In his Verified First Amended Complaint, Carter includes the following counts: Count II, “Federal Copyright Infringement”; Count III, “Contributory Copyright Infringement”; Count IV, “Vicarious Copyright Infringement”; Count V, Falsification of Copyright Management Information”; Count VI, “Unjust Enrichment”; Count VII, “Deceptive Trade Practices”; and Count VIII, “Tortious Interference with Prospective Business Interests.”

         Analysis

         The Publisher Defendants have moved to dismiss Carter's claims for lack of subject matter jurisdiction under Federal Rule of Civil Procedure (“Rule”) 12(b)(1), for want of personal jurisdiction under Rule 12(b)(2), and for failure to state a claim under Rule 12(b)(6). The Court will address each of these in turn.

         I. Subject Matter Jurisdiction: Rule 12(b)(1)

         First, with respect to subject matter jurisdiction, Carter's claims arise in large part under federal copyright law, and therefore invoke the Court's federal question jurisdiction under 28 U.S.C. § 1331. Carter's state law claims, in turn, arise from the same case or controversy, and the Court may therefore exercise supplemental jurisdiction over them under 28 U.S.C. § 1367. The Publisher Defendants do not dispute these elemental principles, but instead argue that because Carter's copyright infringement allegations fail to state a claim, the Court lacks subject matter jurisdiction over Carter's claims. Def.'s Mot. Dismiss 3-5, ECF No. 43. This argument, however, conflates the bases of Rule 12(b)(1) and 12(b)(6) motions. Bell v. Hood, 327 U.S. 678, 682 (1946) (“[I]t is well settled that the failure to state a proper cause of action calls for a judgment on the merits and not for a dismissal for want of jurisdiction.”). While there is an exception to this rule where a federal claim “clearly appears to be immaterial and made solely for the purpose of obtaining jurisdiction or where such a claim is wholly insubstantial and frivolous, ” id. at 682-83, that exception does not apply here (nor do the Publisher Defendants argue that it should). In any case, as we will see, Carter's copyright allegations do not fail to state a claim. The Publisher Defendants' motion under Rule 12(b)(1) is therefore denied.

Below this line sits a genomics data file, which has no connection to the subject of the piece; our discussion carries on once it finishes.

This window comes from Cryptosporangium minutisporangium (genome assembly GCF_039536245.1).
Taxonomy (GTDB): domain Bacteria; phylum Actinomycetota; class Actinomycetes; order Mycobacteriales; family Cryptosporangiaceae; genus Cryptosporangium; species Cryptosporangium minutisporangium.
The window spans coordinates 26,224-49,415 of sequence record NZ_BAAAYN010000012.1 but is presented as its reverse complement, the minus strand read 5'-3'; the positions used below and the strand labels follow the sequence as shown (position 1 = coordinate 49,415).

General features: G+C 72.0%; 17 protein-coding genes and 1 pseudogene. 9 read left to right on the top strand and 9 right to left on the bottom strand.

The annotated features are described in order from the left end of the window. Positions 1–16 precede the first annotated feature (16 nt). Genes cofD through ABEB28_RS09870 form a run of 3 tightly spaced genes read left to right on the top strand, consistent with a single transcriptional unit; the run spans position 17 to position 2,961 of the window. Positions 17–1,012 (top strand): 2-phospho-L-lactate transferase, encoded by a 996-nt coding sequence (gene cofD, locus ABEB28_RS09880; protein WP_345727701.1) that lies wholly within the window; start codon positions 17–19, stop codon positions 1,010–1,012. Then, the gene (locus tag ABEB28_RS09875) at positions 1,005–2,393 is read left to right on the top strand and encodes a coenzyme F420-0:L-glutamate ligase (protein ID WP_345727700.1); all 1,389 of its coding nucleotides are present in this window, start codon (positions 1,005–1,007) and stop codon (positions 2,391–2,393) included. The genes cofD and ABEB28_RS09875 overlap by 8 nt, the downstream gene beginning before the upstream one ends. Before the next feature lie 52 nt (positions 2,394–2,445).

II. Personal Jurisdiction: Rule 12(b)(2)

         Similarly, with respect to personal jurisdiction, the Publisher Defendants contend that Carter's personal jurisdiction allegations are inadequate. Specifically, they assert that “[t]he Amended Complaint contains no specific factual allegations that Publisher Defendants purposely directed activities towards or had anything more than incidental contact with Illinois.” Mot. Dismiss at 7. Carter's principal basis for alleging personal jurisdiction is as follows: